It was 38 years ago this weekend that I was born. At least I think it is 38. I seem to be forgetting how old I am a lot lately and then have to do the math when someone asks. 20?? - 1973 is not easy math. It involves borrowing numbers.
So 38 years ago this weekend, my mom was anxiously awaiting my arrival. I was already three weeks late. At one point in the pregnancy, I guess I thought I would try to come out early. The doctors were not keen on that and after some medication and rest, I decided to stay put for the duration of my mom's pregnancy. Maybe I was so offended by not being let out early that I decided to make them wait instead.
My mom had spent the day walking around the zoo with my older brother and family friends. She was really tired by the end of the day so when she woke up feeling like she had to go to the bathroom she did not recognize those as labor pains. (Funny enough with my second son, I also kept getting up to use the bathroom every 10 - 15 minutes all night long unaware that those were labor pains. It took my water breaking to get me out the door.) Thankfully my mom's friend was more aware and took her to the hospital where I was born. All 6 pounds 10 ounces of me. At three weeks late. I am thinking the math might have been off on that one because my brother was 9+ pounds. Little babies do not run in our family as I found out with my boys.
My dad was not there. He was at a conference, a plane ride away. I was already 3 weeks late and my mother insisted that he go on the trip because I didn't seem to be planning on making my entrance any time soon. So my dad went. It turns out it was not a big deal because back in those days, the dark ages, dads were not in the delivery room anyway. My dad instead saw a note tacked to a bulletin board at the conference letting him know his baby girl had been born.
All I know from my early years are the stories I have been told and the pictures I have seen. I remember seeing a picture of my brother feeding me a bottle while I am in a bassinet or infant seat of some kind. It is not the usual picture of the big brother holding his baby sister in his arms all precious even though you know there is an adult standing off to the side all nervous that the big sibling might drop the baby.
I am not sure what my brother thought of me. He was almost 4 when I was born. Old enough to know that there is a new center of attention in the house, at least for a while. Old enough to know that the baby is fragile and makes weird sounds. One morning I was crying and my older brother did what he saw my mother do countless times when I was crying. He picked me up and put me on the changing table. He then went back to watch cartoons. I, of course, fell off the changing table. Thankfully I turned out to be somewhat bright and literate or this story would not seem funny. At least it seemed funny until I started having babies.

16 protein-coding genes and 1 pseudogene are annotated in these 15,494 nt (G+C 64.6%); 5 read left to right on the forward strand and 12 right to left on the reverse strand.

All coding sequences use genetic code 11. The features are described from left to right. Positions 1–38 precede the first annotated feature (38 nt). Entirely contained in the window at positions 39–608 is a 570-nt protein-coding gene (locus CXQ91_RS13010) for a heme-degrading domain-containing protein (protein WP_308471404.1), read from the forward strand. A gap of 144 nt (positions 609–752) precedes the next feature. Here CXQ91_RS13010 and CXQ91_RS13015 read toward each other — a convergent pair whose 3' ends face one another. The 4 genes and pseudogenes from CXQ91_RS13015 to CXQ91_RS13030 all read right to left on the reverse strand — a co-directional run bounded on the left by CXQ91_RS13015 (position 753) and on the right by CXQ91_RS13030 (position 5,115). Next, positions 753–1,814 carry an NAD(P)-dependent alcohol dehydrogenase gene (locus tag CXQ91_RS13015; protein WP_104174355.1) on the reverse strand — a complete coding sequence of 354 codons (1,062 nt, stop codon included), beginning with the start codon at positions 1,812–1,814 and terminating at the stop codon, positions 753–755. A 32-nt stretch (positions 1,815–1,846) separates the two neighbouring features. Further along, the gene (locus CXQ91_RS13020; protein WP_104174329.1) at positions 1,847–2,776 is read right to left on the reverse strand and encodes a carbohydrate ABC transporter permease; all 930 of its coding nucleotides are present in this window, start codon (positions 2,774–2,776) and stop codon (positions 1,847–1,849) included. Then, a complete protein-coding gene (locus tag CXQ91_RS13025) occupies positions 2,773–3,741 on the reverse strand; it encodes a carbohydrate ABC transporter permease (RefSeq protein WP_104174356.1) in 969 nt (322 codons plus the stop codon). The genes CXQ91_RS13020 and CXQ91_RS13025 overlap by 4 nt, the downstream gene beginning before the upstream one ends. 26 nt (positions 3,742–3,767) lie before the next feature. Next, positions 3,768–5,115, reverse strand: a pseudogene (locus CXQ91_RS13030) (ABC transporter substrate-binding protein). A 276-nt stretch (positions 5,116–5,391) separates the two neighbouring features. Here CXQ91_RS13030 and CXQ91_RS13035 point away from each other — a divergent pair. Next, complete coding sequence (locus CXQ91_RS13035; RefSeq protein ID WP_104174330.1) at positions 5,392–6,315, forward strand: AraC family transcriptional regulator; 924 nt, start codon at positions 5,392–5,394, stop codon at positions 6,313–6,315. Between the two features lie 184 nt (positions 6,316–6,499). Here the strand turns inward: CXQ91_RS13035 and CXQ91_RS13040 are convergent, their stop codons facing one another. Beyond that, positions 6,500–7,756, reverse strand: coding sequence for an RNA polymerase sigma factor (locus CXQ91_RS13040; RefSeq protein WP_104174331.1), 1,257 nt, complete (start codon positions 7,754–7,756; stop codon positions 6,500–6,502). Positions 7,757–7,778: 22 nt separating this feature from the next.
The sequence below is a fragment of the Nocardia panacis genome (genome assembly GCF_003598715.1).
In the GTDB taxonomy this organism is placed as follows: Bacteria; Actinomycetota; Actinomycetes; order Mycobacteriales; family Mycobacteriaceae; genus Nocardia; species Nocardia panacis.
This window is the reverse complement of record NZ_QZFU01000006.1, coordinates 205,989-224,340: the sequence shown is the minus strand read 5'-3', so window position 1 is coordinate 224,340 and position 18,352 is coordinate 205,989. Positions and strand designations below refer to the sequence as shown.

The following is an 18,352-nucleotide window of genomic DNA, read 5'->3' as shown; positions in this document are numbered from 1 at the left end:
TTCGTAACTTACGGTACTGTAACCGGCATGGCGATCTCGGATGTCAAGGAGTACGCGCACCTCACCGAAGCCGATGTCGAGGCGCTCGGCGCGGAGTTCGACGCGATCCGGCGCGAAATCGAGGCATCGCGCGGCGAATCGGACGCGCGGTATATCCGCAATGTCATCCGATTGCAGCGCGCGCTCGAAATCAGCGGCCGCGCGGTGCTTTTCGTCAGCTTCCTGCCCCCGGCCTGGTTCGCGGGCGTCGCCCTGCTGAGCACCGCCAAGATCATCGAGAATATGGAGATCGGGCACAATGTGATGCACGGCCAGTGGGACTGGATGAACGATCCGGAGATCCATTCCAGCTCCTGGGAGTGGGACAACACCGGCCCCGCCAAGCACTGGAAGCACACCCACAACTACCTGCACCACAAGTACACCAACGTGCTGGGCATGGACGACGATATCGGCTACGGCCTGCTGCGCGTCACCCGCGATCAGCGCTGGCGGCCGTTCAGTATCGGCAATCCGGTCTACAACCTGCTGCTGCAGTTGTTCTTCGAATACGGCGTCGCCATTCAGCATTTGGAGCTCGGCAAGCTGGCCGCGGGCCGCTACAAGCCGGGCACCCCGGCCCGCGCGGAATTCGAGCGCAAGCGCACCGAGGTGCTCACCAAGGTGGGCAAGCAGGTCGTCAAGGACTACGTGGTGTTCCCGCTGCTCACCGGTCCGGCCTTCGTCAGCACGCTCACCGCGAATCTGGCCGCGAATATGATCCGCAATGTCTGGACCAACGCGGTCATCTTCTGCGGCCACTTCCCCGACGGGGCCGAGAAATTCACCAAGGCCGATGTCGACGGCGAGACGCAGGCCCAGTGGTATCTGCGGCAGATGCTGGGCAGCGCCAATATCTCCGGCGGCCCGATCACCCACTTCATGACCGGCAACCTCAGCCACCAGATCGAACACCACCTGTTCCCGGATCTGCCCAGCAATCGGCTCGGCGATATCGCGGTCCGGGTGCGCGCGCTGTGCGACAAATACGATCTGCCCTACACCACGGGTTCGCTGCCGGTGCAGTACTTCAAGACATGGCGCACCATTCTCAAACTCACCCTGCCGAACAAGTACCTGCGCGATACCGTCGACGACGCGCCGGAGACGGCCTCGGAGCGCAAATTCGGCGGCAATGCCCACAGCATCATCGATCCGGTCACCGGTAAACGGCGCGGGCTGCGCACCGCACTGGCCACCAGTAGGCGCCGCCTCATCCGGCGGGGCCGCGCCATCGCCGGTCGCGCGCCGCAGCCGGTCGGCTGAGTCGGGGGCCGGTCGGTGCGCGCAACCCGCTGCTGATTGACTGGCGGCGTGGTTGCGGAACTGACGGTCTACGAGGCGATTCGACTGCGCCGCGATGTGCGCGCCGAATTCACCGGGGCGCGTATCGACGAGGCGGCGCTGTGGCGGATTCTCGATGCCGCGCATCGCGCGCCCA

Now when I look back at that story, I wonder where my parents were that my brother had enough time to hear me cry and be bothered enough to respond. He was watching cartoons so I can only imagine he was not jumping up quickly to deal with the baby crying. I don't know if he tried to get one of our parents first or if he just thought that he could solve the problem just like Mommy did. I do know that times were different and that my generation of moms have been trained to be uber-safety conscious. Also I know I was not the first or last baby to fall off a changing table.
As I started having babies more details came out about how my parents managed the stresses of having a new baby around. I was mentioning something about having a hard time sleeping with the baby monitor next to my bed because I heard every noise and turn Hockey Boy made. My mom mentioned something about putting one of us kids, not sure which, in the basement so my dad could sleep.
It is interesting what we choose to tell kids about their birth stories and about them as infants. I have been fascinated hearing the stories my mom told change as I became a new mom. The words of advice and attempts at comfort brought out stories that surprised me but also explained a lot of my childhood family's dynamics.
When Middle Man came along, my mom was trying to help me navigate the whole sibling thing. She joked about telling my older brother, who was 4 mind you, that babies can be annoying. Like they were in it together against this annoying baby who cried and fussed and got in the way. She would then get up and play with me in the middle of the night so my older brother wouldn't get jealous. I have always thought of myself as annoying to my big brother. I have always felt like I needed to take whatever attention and time he gave me and then leave him alone and not be a pest. I have always felt like he really doesn't want to be with me but thinks I am annoying. Turns out those were not his words.
I don't want my kids to see each other as competition for my attention. I want them to know they are all wonderful parts of our family and that we are all better because of each other. When Middle Man came along Hockey Boy was only 15 months old. He was pretty unphased by the whole new baby thing. But when Little One came along both the boys were not sure they wanted to share my time with this new baby. Instead of hiding my love for the new baby, we took some time to show the older boys pictures and videos of me cuddling and feeding each of them. We talked about how we took care of each of them in the exact same way. Babies may need extra attention but each of them had their turn as the baby.
I don't think I have any memories of my own until I was 3 or 4 and living in southern California. I have heard the story of leaving the east coast on my 1st birthday, heading west. We lived in Denver at one point, Fresno and I think a stint in San Diego where all my grandparents lived before finally settling down for a bit in Simi Valley, California. That is where my first memories take place.